POOLING – A Natural Phenomenon

written by Lynn Tall, Rug Advocate®

The term “POOLING” refers to the natural phenomenon of permanently altered patches of carpet or area rug that form in the shape of a puddle. These areas appear discolored because the fibers have become compressed in such a way that they no longer absorb light the same way as the rest of the carpet or rug. Rather, these fibers now reflect light and will appear brighter than the non-affected fibers all around them. When the rug is rotated 180 degrees, the opposite is true – the affected areas appear darker than the non-affected areas.

Some other terms used to describe pooling are:


  • Water-marking
  • Shading
  • Pile reversal
  • Nap reversal
  • Highlighting

Click  the Image Above For A Larger View

No wear or traffic patterns are necessary for pooling to appear. Even NEW area rugs and wall-to-wall carpet are subject to these permanent pile distortion patches. Longer, loose-woven fibers of plush-piled rugs and carpet, and lower performing fibers like faux silk, viscose, and or Tencel seem to be especially prone to pooling.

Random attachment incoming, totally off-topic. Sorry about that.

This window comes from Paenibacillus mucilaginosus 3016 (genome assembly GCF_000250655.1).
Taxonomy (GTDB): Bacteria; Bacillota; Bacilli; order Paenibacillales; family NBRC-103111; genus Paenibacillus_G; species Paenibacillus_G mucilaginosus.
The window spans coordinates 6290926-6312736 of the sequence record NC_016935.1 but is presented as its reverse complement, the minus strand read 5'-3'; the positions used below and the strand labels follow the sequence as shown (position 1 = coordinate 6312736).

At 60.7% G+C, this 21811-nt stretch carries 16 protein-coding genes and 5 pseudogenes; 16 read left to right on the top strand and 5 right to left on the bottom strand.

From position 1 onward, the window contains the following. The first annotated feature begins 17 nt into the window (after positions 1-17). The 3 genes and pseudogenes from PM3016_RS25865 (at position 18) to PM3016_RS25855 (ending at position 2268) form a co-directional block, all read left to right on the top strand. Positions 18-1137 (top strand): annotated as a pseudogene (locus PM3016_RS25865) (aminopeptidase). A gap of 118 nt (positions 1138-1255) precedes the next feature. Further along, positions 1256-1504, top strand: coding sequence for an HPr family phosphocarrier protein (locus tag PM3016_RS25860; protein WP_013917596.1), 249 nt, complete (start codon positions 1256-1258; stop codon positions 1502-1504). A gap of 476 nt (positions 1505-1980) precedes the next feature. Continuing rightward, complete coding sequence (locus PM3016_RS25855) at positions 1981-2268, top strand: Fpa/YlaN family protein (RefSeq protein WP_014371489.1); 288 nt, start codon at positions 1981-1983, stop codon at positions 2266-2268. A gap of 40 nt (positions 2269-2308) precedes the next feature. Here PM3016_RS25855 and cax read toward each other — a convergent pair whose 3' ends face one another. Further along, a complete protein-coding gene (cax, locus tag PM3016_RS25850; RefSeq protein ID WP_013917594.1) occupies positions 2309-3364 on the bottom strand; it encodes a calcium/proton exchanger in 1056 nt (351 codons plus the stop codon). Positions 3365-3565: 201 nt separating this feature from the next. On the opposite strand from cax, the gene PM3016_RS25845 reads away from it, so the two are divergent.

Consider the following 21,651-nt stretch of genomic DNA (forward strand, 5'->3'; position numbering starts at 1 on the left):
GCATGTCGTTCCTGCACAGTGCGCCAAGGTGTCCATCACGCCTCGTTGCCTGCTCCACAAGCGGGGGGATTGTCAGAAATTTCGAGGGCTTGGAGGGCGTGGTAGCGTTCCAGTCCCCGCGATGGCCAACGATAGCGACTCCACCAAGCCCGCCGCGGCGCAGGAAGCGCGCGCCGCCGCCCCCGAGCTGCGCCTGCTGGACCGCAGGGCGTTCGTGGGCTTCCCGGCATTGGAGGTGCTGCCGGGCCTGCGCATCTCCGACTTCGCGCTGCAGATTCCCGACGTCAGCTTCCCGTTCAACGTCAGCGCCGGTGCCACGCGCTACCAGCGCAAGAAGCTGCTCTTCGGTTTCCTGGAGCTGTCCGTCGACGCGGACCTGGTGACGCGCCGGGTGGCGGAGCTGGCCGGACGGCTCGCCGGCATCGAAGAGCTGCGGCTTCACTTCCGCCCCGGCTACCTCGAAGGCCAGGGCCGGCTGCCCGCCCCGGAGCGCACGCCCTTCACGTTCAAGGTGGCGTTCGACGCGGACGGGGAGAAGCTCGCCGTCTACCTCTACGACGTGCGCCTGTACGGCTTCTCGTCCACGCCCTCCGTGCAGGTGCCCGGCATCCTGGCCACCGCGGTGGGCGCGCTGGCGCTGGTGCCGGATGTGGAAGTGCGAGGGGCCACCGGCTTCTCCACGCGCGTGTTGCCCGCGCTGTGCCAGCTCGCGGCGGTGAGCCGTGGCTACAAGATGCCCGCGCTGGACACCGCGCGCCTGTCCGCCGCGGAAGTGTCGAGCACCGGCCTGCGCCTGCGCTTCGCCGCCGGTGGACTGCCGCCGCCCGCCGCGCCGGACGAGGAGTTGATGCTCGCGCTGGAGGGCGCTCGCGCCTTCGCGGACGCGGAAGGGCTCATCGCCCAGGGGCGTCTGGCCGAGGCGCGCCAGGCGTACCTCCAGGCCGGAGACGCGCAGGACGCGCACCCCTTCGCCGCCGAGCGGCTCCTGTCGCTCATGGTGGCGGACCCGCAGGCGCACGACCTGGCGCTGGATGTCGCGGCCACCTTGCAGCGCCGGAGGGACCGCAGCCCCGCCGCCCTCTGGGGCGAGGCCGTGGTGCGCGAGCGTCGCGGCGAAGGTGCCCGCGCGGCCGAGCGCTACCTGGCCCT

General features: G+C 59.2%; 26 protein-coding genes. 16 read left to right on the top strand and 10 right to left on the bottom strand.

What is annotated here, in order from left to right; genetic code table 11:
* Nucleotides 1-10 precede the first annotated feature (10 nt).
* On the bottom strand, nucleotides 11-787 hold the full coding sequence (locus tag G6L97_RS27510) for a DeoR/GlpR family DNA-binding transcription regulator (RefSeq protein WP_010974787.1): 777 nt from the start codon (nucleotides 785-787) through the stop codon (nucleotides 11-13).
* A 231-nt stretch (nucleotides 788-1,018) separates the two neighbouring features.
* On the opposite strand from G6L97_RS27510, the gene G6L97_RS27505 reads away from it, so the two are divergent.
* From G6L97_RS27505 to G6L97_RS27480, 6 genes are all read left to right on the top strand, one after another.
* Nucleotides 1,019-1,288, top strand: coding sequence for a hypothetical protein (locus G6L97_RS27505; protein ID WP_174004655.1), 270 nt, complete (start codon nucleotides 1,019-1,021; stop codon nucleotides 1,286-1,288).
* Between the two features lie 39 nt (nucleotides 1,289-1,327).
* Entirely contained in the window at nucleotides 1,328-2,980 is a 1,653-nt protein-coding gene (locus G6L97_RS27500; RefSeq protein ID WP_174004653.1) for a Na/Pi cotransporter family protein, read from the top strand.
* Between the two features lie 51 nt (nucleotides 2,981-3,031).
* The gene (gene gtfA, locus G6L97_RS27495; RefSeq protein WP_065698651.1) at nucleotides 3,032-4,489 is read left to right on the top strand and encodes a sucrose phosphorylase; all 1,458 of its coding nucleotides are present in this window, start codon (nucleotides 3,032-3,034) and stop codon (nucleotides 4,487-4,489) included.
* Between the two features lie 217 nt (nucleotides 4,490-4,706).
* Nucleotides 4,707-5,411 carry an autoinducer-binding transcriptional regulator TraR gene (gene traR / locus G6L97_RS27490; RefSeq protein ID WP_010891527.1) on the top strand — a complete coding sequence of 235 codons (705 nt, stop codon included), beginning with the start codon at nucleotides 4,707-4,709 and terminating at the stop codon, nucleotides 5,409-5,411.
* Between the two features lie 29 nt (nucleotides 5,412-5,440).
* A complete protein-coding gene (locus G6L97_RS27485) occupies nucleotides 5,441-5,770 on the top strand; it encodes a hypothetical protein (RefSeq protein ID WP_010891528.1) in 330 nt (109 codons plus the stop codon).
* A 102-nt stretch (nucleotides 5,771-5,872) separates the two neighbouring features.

There is nothing that can be done to permanently reverse or repair the appearance of a rug or carpet with pooling. While rug and carpet cleaners may be able to apply steam and groom out the affected areas, these are strictly temporary fixes with very limited results. You may try to lessen the pooling appearance yourself by moving your area rug to a room with a different furniture layout. Or, in the case of wall-to-wall carpet, try re-arranging your furniture to cover it up.

Hand Knotted Wool on Cotton Chinese

Hand Knotted Wool on Cotton Chinese (Click for a larger view)

Rug and carpet manufacturers cannot and should not be held responsible for this phenomenon. Pooling is not considered a manufacturer defect. There are too many variables involved to point blame at just one factor. Also, pooling will not affect the durability of a rug or carpet.

There is never going to be such a thing as a pooling-proof rug or carpet, but there are a couple of things you can do to help avoid pooling:

  1. Choose an area rug or carpet with a pattern. Patterns help hide anomalies like pooling and other stains that may appear over time and use.
  2. Choose an area rug or carpet without a longer, loose pile. A shorter, more dense pile or even a loop pile means less fiber compression during manufacturing, delivery, installation, and use, hereby reducing the chance of pooling.


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